20100728

with parasites, you're never alone

It turns out, there are a few viruses with nearly ubiquitous presence in the population that are probably living in your brain right now...

Cytomegalovirus : This one is a favorite. It infects 80% of the population, but usually causes no symptoms. Its known to be latent in a couple types of immune cells, but it may hide elsewhere. Its spread in saliva, so can be transmitted by something as benign as sharing silverware or kissing. As a herpesvirus, it has several tricks for evading the immune system and is a persistent life-long infection. In some individuals, the infection can lead to a syndrome that mimics multiple sclerosis, which (I speculate) may indicate that the virus is replicating in oligodendrocytes, (or just that one antibody against CMV accidentally also recognizes a protein in myelin). This one can also turn lethal in immunosuppressed patients. And, best of all, it probably causes one of the most deadly forms of brain cancer.

Varicella Zoster ( chicken-pox ) : (90%) When I was growing up, it was common for parents to deliberately expose their kids to chicken pox in order to catch this virus in a stage of development where it is least deadly. I kind of hate my parents for this since, if they had just waited, I could of had the vaccine rather than having the lovely little viral DNA in my brain-stem waiting to cause shingles. Fun.

JC virus : 70-90% of the population are carriers. It appears to reproduce primarily using your kidneys, but you'll hardly notice. Its related to BK virus, but that one doesn't eat your brain. SV40 may act similarly. It will eventually come to live in your astrocytes ( support cells in the brain ) and oligodendrocytes ( insulating cells in your brain ). You'll be fine ... unless you get AIDS, have an organ transplant, or need immunosuppression -- then the virus will kill your oligodendrocytes, (killing you). This one spreads readily via sewage (it's shed in urine).

Epstein-Barr virus (Mononucleosis "Mono") : Well known for being spread by kissing, something like 95% of adults in the US have this virus latent in their body. It seems like current research suggests that this herpesvirus lies dormant in B cells, not neurons, but the acute phase of the infection can have neurological complications. It can eventually cause cancers, but I can't find any info on chronic neurological effects at the moment. It might be a cause of some cases of multiple sclerosis.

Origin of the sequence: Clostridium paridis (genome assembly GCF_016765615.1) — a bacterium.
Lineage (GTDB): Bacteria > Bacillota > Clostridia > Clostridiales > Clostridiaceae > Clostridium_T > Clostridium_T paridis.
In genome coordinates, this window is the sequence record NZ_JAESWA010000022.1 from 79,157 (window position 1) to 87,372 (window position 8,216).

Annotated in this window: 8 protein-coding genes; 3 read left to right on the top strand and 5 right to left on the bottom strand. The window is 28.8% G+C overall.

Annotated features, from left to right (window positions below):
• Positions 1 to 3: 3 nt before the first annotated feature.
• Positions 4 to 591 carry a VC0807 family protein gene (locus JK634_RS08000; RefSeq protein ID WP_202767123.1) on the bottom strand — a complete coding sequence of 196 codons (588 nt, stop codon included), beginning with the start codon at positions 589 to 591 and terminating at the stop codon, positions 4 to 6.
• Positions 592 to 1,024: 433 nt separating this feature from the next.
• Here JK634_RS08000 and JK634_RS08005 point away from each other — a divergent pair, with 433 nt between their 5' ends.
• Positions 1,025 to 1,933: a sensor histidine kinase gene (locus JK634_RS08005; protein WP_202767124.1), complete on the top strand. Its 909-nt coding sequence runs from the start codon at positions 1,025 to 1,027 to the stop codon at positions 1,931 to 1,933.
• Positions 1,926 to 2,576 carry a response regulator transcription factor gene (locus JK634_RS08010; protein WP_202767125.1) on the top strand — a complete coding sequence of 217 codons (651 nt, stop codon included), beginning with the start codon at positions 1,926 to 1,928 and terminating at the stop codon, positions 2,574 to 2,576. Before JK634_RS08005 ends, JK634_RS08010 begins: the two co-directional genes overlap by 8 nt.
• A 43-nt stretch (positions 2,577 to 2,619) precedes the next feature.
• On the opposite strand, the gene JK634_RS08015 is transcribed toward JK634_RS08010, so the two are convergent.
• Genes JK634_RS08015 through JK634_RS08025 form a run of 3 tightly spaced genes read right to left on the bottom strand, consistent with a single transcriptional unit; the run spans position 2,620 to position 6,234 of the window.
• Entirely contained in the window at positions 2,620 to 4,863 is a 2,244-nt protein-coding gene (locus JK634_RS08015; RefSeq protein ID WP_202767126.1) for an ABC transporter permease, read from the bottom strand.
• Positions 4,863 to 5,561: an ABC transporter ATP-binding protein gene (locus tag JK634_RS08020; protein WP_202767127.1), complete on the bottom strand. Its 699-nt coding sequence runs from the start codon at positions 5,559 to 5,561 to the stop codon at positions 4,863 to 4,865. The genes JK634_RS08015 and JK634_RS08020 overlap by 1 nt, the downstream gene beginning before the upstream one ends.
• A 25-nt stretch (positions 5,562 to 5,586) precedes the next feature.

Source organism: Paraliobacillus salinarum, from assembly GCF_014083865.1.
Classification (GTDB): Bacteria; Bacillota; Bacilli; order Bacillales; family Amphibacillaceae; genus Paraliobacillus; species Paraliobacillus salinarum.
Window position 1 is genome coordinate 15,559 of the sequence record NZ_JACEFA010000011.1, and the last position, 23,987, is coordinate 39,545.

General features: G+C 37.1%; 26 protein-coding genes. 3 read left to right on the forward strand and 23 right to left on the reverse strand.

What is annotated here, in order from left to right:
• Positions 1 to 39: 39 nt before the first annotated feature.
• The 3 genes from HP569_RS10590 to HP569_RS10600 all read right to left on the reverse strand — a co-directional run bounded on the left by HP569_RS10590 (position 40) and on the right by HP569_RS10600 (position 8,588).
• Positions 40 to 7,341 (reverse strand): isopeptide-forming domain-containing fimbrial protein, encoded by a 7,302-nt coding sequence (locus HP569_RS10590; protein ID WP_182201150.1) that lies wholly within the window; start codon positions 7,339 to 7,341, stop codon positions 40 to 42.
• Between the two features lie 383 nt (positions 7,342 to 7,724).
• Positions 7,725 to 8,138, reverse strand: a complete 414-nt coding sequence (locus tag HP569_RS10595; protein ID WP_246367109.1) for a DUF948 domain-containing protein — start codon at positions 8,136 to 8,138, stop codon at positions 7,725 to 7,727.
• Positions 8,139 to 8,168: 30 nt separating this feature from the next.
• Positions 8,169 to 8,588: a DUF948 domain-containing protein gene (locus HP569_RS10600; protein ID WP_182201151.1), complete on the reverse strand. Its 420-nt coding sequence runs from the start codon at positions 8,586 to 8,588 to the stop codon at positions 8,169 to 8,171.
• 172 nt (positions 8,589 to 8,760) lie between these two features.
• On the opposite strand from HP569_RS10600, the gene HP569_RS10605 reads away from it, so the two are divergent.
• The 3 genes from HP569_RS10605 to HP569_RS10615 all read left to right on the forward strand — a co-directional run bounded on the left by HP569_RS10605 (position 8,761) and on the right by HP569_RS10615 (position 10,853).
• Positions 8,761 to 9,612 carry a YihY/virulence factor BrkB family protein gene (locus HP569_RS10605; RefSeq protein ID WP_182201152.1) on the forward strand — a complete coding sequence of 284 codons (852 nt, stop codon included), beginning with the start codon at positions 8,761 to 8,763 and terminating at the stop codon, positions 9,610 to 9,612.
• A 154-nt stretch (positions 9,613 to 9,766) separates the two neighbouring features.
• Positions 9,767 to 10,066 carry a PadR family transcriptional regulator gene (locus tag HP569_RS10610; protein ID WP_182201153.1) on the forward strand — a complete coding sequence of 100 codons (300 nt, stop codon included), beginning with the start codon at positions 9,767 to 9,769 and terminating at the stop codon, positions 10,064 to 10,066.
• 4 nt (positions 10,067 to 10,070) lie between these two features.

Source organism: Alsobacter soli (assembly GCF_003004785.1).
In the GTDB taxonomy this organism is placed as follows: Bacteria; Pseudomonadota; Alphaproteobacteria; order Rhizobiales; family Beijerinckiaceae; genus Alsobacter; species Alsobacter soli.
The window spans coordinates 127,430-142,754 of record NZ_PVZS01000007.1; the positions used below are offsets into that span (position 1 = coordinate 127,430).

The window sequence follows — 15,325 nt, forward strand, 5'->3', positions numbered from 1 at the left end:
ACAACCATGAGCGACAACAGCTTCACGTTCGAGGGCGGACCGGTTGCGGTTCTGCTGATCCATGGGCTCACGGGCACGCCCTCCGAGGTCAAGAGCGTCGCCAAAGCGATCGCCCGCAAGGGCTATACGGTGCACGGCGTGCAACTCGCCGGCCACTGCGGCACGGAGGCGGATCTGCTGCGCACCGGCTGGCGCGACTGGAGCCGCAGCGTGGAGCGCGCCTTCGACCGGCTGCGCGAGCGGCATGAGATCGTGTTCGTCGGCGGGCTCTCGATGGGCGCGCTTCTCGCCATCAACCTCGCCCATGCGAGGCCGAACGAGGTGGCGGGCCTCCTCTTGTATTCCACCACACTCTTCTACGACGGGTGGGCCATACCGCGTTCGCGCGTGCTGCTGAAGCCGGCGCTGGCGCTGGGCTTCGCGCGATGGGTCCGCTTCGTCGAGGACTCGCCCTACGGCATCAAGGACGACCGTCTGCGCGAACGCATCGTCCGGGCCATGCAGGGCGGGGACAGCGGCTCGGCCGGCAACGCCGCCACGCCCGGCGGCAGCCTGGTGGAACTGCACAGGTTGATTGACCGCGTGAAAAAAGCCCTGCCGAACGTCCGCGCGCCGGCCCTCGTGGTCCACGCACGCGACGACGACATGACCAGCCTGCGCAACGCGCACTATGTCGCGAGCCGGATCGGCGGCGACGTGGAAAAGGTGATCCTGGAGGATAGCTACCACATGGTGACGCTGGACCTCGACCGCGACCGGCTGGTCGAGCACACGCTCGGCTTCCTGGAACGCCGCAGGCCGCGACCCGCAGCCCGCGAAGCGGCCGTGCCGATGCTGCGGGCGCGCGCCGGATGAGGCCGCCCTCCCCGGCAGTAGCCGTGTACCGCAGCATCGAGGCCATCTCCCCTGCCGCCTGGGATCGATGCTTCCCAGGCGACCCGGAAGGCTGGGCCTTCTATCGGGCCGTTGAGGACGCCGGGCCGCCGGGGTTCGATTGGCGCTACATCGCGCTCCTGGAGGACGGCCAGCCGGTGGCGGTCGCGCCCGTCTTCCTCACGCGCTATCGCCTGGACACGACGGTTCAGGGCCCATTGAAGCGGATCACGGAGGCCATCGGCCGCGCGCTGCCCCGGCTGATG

HSV [1/2]: This is what most of us know simply as "herpes". This one will lie dormant in your brain stem or spinal column, and (might.. might) cause Bell's palsy or contribute to Alzheimer's. If I understand correctly (that is, if I am to believe 7th grade health class and wikipedia), HSV1 is ubiquitous (80%) and you usually pick it up from your parents when you're a kid, while HSV2 is the sexually transmitted variant. So, you probably have HSV1 living in your brain at the moment, and depending on your lifestyle, may or may not have HSV-2 ( apparently often asymptomatic ) there as well.

Honorable mentions :

Measles can remain latent for years in the nervous system, eventually causing Subacute sclerosing panencephalitis, which can kill you over the course of 3 years, with progressive mental deterioration. A similar rare condition can occur with rubella. HIV and prion disease also deserve honorable mentions. Hopefully you know if you have HIV, and prion disease is extremely rare. Polio is still out there and chronic fatigue syndrome might be caused by XMRV. Human T-lymphotropic virus 1 is rare but will cause a chronic neurological disorder. Then, of course, we have the numerous viruses that can cause encephalitis and meningitis. The way Rabies destroys the brain would actually be really cool if it weren't so terrible.

Well, this has been fun, but it turns out that there are even more interesting slow viruses living in some of your other tissues, just waiting to cause a fatal cancer or bring you down should your immune system falter. This makes me wonder how many unexplained diseases may be caused by as yet uncharacterized viruses.

To get a start on some of the other fun and terrifying viruses, see :



1 comment:

  1. This kind of articles I like reading the most. Your article struck the perfect balance between being scientific enough and also being enjoyable to read and interesting enough.
    About the SV40 virus, did you knew that between 1950-1962 more then 10 million people were possibly infected with it because of the polio vaccine?
    Anyway this was an interesting reading that I really enjoyed.

    Best regards,
    John.

    ReplyDelete